#1 - They are right that 401ks suck compared to defined benefit pensions in general. If you save a lot then you can compensate but that means saving 15-20% of your income including employer match and the vast majority of people aren't aware of this and seem to think 401ks are good enough.

#3 - I don't really see how childcare cost derails retirement in general. I mean it is an expense and its costly but its generally only temporary until the kids are in school and its an expense of working for 1 of 2 parents. There are various expenses of working and this is one of em. Its avoidable in many situations and your wages should exceed the childcare costs. Kids are expensive no matter what you do.

#4 - The article says: ", while the average annual return of the Standard & Poor's 500 Index from 2002 to 2012 has been 1.8%.”" Yet from Oct 2002 to Oct 2012 the S&P 500 is up about 7.4% annually including dividends. I'm not sure what time period they go the 1.8% from, but if that was right, it was quickly proven wrong.

I think a lot of 2 income families assume it's in their best interest to both keep working but in some cases it may make financial sense for the lower paying parent to stay home with the children. Where I live child care is anywhere from $1000-1500/month depending on the child's age. If you have 2 children under 5 this becomes a huge expense. Unless both parents are making large incomes, the added stress, less time with the children, and additional gas/wear/tear on the car sometimes doesn't even make financial sense.

The real reason why people can't retire is because they spend too much money. When it comes down to it, most retiree can live on the modest social security check. It's not a lot, but people adapt. If you want to spend more money in retirement, then you need to save more now.

Once again, they low balled the returns of the S&P 500 by not including dividends. I get mad when they deliberately ignore dividends to make a point.

The kids issue is simple. Just don't have them. Everyone knows they are expensive even in the best of if you can't afford them, then don't have them. It's not that difficult. That's why they invented birth control, adoption, and abortion (admittedly, that last option is my least favorite).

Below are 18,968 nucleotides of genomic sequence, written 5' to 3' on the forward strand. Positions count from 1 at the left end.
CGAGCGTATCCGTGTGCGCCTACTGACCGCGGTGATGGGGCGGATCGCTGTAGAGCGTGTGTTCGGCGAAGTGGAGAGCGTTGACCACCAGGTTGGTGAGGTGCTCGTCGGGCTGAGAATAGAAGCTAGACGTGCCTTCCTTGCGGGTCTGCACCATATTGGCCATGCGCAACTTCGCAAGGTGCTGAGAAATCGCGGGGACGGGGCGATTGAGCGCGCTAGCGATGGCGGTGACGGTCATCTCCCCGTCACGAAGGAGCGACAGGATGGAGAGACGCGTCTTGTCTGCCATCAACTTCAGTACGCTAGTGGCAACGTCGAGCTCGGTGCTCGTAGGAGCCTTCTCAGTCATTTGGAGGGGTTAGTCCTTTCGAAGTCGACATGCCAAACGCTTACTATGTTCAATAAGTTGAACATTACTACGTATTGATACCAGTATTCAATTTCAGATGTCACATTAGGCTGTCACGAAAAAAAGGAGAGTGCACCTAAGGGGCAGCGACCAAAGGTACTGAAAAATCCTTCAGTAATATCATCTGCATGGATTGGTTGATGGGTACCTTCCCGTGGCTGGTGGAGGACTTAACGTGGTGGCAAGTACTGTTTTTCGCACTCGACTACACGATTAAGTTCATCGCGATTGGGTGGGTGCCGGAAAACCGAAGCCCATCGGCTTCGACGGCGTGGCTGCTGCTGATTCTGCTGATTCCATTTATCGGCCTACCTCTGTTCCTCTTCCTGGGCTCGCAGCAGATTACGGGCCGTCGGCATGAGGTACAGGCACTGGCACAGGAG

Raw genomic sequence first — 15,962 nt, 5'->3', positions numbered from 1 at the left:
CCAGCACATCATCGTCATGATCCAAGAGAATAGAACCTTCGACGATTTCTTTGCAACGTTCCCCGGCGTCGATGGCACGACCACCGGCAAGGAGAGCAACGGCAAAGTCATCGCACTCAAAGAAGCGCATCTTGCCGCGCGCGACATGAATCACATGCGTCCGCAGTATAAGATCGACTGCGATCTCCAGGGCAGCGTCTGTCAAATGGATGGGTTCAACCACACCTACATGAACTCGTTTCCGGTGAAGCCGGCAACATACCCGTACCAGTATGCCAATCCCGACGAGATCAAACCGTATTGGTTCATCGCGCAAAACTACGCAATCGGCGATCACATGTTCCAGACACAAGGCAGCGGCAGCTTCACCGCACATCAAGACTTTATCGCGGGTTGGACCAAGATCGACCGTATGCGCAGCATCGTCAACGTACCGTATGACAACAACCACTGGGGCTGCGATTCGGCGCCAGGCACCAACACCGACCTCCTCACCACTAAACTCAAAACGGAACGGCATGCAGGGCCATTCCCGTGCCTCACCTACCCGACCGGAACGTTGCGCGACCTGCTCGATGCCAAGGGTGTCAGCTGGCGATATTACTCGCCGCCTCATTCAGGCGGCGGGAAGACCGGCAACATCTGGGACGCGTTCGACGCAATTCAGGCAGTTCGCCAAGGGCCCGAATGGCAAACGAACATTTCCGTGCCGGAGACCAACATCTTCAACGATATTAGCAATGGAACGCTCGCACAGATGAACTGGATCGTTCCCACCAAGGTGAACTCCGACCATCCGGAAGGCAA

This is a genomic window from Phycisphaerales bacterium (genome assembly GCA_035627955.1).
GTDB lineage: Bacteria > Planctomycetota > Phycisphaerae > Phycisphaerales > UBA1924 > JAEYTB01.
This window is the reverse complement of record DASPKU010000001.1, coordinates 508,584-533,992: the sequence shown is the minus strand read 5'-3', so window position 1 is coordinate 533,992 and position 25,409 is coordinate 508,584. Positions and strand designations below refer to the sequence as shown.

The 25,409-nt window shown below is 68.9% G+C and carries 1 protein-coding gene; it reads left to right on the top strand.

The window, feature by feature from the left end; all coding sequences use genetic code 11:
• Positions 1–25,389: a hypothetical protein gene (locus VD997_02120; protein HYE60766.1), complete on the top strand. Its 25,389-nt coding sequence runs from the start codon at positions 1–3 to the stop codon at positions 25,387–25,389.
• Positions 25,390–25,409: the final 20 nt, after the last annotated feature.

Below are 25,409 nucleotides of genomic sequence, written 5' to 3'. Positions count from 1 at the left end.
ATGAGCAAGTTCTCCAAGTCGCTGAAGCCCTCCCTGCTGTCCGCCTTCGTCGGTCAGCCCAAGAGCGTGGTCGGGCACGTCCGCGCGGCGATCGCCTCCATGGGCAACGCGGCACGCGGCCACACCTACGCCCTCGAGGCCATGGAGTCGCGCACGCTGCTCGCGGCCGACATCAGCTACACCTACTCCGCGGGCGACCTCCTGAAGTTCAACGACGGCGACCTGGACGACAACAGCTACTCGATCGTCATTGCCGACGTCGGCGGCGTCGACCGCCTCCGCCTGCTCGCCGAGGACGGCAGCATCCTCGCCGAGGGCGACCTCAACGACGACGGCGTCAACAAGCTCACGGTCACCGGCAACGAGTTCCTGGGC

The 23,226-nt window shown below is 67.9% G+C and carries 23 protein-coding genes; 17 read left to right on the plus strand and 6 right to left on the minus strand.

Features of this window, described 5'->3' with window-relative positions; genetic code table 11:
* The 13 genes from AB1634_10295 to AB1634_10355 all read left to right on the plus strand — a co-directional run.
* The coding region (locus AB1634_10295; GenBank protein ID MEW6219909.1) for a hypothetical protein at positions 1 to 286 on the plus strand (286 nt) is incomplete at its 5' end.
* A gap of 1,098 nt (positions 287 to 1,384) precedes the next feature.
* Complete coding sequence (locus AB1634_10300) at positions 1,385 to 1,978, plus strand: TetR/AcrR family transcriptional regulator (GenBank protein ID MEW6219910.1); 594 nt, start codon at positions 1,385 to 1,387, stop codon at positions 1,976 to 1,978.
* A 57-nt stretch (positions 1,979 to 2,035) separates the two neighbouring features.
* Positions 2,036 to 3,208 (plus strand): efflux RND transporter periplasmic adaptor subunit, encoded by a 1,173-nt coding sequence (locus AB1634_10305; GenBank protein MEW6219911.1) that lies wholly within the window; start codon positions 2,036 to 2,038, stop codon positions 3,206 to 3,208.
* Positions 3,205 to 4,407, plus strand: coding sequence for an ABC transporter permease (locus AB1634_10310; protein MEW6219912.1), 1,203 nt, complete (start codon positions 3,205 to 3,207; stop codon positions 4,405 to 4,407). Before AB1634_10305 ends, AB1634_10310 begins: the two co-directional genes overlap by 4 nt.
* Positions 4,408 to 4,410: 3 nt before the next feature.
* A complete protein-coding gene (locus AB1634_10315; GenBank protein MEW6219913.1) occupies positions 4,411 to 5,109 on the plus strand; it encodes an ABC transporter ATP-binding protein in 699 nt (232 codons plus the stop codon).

I agree with Mark. If someone is 100% focused on making as much money as possible and retiring as soon as possible DO NOT have children.

On the opposite side, if you can't afford them, please don't have them so society can pay for them. Please give them up for adoption and let a loving family provide a stable home.

From 12/31/01 to 10/2/12 the annual return on Vanguard's S&P500 fund was 4.11%.
From 12/31/01 to 10/2/12 the annual return on the S&P500 index was 2.17%.

From 10/02/02 to 10/2/12 the annual return on Vanguard's S&P500 fund was 7.77%.
From 10/02/02 to 10/2/12 the annual return on the S&P500 index was 5.74%.

We had three children, the first was born in 1958, the last in 1963. They were all out on their own by 1983. They really didn't cost us a whole lot. All three had multiple jobs from the time they started high school to the time they left home. We never needed childcare because my wife stayed home during their early years. They each bought their own cars. The boy did it on his own, the two girls received interest free loans and payment books from me and bought their own car insurance. Their telephone usage cost me nothing since they used our home phone and I charged them for all message units they used. One daughter went to a junior college for an AA degree, the other daughter got a BS in marketing at our local state college and paid her own tuition. The boy became an auto mechanic apprentice and never attended college. Thus there were no tuition loans, no car loans. I did however buy their lift tickets when we would all go to our cabin at Lake Tahoe most Winter weekend to ski.